In the MedFI household, in-between the exuberant frivolity of the summer season and the joyous festivity of the Christmas season, lies sandwiched a season without joy, exuberance, frivolity or festivity – exam season.
Doctors are not unique in their requirement to sit postgraduate exams. What seems different to other professions is that medical exams aren’t one-offs nor career-boosting achievements. They instead feel like intermittent patches of treacle, oil or black ice – traps to slip and slide on, become stuck in, slog through. They are a necessity, another hoop that must be jumped, another box that must be ticked.
They are not without their cost, either. Estimates for the cost of postgraduate training are anywhere from £7,000 to £25,000, depending on the specialty. Surgical specialties and anaesthetics rank among the most expensive. It’s a considerable expense to be shouldered by the individual, all for mandatory training. Anecdotally other professions have their exams paid for by their employer, although I’m sure that’s variable too.
Most specialty trainees will pay in the region of £2,000 (1) for the privilege of sitting post-graduate exams; more if they’re not passed at the first time of asking. Longing glances are often thrown by UK clinicians towards the Antipodes – the New Zealand health boards’ policy of paying for the first attempt at a postgraduate exam is just one of many reasons why. Perhaps those across the pond cast equally jealous gazes our way, given the high cost of their medical education.
The temporal cost of exams is not to be sniffed at either. Often many months of study is required. The meagre number of dedicated study days provided by employers necessitates using days off, evenings, weekends or any spare waking moment to engrain knowledge. Certainly it’s a case of hustling one’s derrière to be prepared in good time.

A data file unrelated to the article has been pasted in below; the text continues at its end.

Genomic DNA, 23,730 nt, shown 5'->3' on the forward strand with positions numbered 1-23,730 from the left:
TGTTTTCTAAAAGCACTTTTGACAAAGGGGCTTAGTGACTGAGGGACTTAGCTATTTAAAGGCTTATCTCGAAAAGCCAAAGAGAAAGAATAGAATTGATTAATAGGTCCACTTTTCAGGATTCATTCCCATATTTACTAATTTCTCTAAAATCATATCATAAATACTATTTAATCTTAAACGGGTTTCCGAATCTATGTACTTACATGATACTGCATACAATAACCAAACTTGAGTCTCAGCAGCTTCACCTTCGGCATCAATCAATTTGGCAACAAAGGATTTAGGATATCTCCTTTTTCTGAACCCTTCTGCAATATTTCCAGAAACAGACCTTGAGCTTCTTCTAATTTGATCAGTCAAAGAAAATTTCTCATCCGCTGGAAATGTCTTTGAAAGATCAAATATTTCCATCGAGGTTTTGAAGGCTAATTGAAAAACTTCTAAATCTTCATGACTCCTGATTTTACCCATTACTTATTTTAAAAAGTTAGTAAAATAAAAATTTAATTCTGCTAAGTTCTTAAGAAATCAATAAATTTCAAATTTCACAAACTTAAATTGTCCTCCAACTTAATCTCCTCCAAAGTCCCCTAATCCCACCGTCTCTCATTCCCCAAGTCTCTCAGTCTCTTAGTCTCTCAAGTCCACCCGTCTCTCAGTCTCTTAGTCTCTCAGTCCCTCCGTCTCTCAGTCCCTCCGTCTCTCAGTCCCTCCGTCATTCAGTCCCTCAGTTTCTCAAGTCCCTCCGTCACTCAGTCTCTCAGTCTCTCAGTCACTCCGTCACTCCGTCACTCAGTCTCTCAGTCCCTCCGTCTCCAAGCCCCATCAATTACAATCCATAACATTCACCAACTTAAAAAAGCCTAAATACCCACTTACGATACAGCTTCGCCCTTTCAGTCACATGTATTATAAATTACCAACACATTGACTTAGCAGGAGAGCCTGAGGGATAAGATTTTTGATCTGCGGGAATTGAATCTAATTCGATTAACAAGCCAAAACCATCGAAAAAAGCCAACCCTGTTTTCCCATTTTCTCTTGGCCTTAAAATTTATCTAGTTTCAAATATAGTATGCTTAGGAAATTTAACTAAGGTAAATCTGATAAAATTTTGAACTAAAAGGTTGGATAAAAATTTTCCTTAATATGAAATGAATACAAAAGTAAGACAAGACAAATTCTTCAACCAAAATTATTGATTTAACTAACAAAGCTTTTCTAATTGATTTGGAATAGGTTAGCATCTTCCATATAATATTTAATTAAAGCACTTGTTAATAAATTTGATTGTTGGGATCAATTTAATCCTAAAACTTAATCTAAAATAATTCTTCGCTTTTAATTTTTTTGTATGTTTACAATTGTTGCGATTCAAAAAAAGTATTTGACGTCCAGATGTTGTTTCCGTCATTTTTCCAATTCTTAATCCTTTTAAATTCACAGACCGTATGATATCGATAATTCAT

Covid-19, 2020’s unforeseen curveball, has wreaked havoc among the Royal Colleges examination plans. Some were binned entirely over spring and summer. The majority have, along with vast swathes of human interaction, migrated to online fora for the foreseeable future. Despite one Royal College claiming this was their plan all along, the IT snafu that followed would certainly belie that. The online move has stripped away the need for exam halls and the usual examination accoutrements, yet the cost of exams hasn’t changed. Though there’s some outlay required on online platforms or test centres, perhaps the exam boards are engaging in some hustling too.
Making one’s bed
The price of exams and postgraduate training is just another expenditure that must be factored into the aspiring medical FIREe’s plan. Without exams and the associated career progression, there’s a relative glass ceiling on pay (short of hefty locum work, which doesn’t suit everyone). It can be a tough pill to swallow, but one that may ultimately bring about financial independence that bit quicker.
It’s not my intention for the blog to become a vitriolic commentary on the life of a medical professional. The exams are not surprises sprung, but a known part and parcel of the career. Good luck to those who’ve recently sat or are soon to sit them. If you require some motivation, I’ll leave you with the fitting words of the electrician who was around at ours this week: “Well…you wouldn’t want any old muppets being your doctor”.
1 – Cost of Training. Academy of Medical Royal Colleges. (2017). Available here.